Fricay eve. went to Episcopal service in Y.M.C.A. rooms. The minister boards here. This morning I attended S. S. Mr. Brown, the teacher, is a Scotchman and one of the old stock. He is a Baptist though. The clerk’s report was att. 43, Col. $1.31. A good collection for att.

There is a new comer at our house. Mr. Hubbard and his wife who is interested in the basket factory. A row of 15 houses between here and the Furnace on a back street rent for $15.00 a month. So rents are away up.

Three tenant houses on Godfrey Avenue where rents went up to $15 per month.
Three tenant houses on Godfrey Avenue where rents went up to $15 per month.

April 6, 1890

The town is going on allright it seems. They are a little afraid Mr. Rice’s action at Cardiff might hurt us and Mr. Godfrey postponed the excursion on that account in part and partly on account of six other excursions which are to come to this section of U.S. to boom other towns. Mr. Rice finally agreed to bring his whole train of 54 Pullman cars here first to stay a day and then go back to Cardiff

The Mineral road is to be built, we are to have a new stone and brick depot to cost $12,000, the finest in Alabama. The city is to put in a sewage system to cost $80,000, and all houses will have to be connected with it. I still room at N.E. House and take my meals at Mrs. Tenny’s.

April 20, 1890

Our Y.M.C.A. Exhibition came off Wed. Eve. and was fairly successful. I had a part in it and stood up in the class twice and said my piece. We had an audience of 200 or so.

We expect the Excursion here this week. Mr. Pierce came Sat. and I met him a moment.

I had a little talk with Mr. Johnston, the assistant engineer who is from Georgia of the war and Sherman’s march. He talked without the least hard feeling but said the people through there hate Sherman like anything. At the table the other day I met a Mr. and Mrs. Tyler whom Mrs. Tenney said were from Ipswich (Mass.).

Have spent my Evenings this week mostly in Y.M.C.A. room at home. This morning went to Bapt. S. S. and then at 11:30 to Cong. Church service at the DeKalb as the Opera House was engaged by the Epis. Church. Mr. Godfrey says that we shall, if possible, have a Cong. service every week now. A Rev. Mr. Marsh of Springfield, Ohio preached. This eve. hope to go to Cong. service in the Opera House. In the city today there were services by Cong. Epis., Bapt., Pres., Northern M.E., Southern M.E. and a service in the Cave Addition besides two or three colored churches. So we are well provided with preaching.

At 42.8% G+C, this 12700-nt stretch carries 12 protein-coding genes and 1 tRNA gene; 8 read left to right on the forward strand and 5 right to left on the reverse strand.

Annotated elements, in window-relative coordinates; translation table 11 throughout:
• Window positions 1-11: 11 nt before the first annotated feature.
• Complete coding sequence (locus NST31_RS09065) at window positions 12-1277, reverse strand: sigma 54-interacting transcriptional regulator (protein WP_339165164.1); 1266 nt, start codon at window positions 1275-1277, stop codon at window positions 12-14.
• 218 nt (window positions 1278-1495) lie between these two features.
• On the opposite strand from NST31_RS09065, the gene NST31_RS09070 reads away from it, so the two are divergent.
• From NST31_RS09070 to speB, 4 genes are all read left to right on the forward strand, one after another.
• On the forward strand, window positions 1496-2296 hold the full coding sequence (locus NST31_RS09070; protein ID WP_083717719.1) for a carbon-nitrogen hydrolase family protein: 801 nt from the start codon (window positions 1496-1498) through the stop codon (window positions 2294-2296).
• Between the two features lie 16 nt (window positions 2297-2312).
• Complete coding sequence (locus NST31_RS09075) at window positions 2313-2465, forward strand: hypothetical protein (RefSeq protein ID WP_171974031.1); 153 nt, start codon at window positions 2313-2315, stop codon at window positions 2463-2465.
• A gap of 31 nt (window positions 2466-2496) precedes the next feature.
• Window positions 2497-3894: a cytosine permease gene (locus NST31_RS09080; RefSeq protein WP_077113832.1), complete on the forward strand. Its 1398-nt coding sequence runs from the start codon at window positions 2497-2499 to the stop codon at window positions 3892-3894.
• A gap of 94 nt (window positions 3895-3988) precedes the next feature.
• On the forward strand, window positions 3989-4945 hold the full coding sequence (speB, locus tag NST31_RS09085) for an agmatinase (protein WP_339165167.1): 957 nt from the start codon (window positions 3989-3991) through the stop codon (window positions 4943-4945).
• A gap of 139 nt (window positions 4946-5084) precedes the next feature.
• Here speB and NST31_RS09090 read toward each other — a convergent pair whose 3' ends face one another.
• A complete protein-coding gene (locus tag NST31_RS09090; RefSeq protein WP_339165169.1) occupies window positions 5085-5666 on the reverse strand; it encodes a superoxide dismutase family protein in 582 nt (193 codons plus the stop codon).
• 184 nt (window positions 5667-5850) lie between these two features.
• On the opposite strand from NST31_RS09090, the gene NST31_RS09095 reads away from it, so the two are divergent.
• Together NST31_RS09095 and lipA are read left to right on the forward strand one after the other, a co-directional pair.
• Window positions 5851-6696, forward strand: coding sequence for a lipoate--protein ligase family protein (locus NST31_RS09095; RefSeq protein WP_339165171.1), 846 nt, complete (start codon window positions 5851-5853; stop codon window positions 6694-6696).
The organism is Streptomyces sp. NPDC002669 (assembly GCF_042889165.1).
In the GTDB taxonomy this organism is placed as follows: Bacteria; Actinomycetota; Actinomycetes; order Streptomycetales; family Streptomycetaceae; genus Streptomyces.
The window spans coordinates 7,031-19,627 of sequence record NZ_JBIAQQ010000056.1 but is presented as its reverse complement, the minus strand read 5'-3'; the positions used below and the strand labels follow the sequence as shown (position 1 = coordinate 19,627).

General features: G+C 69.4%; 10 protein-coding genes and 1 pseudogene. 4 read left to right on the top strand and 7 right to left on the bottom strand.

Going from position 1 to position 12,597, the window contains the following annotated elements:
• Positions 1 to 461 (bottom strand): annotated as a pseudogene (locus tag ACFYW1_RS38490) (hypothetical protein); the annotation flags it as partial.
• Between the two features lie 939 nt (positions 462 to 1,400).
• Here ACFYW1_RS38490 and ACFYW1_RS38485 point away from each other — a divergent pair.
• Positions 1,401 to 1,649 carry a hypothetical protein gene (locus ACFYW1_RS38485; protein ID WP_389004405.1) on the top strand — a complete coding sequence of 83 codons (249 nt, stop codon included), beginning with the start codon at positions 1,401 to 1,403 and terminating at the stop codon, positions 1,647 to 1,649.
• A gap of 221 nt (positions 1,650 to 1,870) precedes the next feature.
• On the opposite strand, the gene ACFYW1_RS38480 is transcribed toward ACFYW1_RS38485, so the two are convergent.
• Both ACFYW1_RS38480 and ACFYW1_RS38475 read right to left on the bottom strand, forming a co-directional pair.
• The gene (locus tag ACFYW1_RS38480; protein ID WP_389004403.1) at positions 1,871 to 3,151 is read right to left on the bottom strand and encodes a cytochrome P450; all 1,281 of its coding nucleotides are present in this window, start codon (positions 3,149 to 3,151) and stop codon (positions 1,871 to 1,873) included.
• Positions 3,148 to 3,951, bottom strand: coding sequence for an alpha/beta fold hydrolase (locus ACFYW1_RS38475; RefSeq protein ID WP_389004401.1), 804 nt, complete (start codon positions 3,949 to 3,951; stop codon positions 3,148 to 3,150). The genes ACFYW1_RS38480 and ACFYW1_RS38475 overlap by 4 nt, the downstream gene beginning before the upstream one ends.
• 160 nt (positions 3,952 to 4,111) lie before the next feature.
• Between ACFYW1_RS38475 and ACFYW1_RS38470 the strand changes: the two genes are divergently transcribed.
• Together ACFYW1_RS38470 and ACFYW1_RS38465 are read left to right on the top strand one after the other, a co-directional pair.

April 27, 1890

The last has been quite an eventful week at F. Payne. Monday afternoon three excursions from Boston arrived in town and looked the place over as much as they could in two or three hours. In the eve there was a mass meeting in the hall and we had some fine speaking. Of course everybody told how much they loved Ft. Payne and what a wonderful city it was and what wonderful possibilities it had. They all went back at 11:00 p.m. to Cardiff and for the next three days there was the greatest sale of real estate ever made in the South. Over $1,000,000 worth was sold. mayor Godfrey went up at the close and got a train full to come back here so we got our share after all. Monday, when the Ex. was here the weather was fine and F.P. never looked lovelier for the mountains and hills are just a beautiful emerald and from the opposite side are a perfect picture.

May 4, 1890

I was talking with a Mr. Ewing, a lawyer from Virginia, of the heat here and he says it is not nearly as hot as we have at home in N.E. Mr. Hemphill, who was in Kansas before he came here, says last summer was much cooler than in Kansas.

I do not think we shall have an orthodox Church here untill fall. There is a good deal of trouble to get a hall as there are several new churches without buildings and all want the Opera House.

New Englanders inspecting mine after arriving in Fort Payne on excursion train.

May 11, 1890

I got through at the Furnace the first of the week and was out of work a little but now am back in the Co. building at work for Mr. Christenson.

The big building of the rolling mill is nearly finished and the Foster Hardware Co. is being pushed rapidly. Everything is just booming in this whole section. It is said there are 200 towns being boomed within 100 miles of Chattanooga. Some of them must die but as Ft. Payne is a year ahead of most I guess she will survive.

May 18, 1890

I have had some new work this week, real surveying. I took a transit costing $280.00 and went up into the woods and took topography all one day. That is to find the elevations of the land so we can make a map showing how much higher the land is in one place than another.

May 24, 1890

I have had a first rate week since I wrote last. I have been out in the field surveying three days and I liked it first rate. It was on a new cemetery south of the town a mile or so south of the Rolling Mill. It was hot and I got burned up a little.

Monday night I went to the Y.M.C.A. to the Coal and Iron Co. and had a pleasant time. We had a supper consisting of ice cream, lemonaid, cake, candy and fruit. I took Col. Mullins’ wife to supper and sat with Mr. and Mrs. Godfrey, Mr. and Mrs. Train, and Mr. and Mrs. Vernon, the editor of the Herald, so I got into pretty high society. After supper we had games and a drawing contest. Each one tried to draw a pig with his eyes shut, his own not the pig’s, and it was decided I drew the best one. I was rather glad as I am a professional.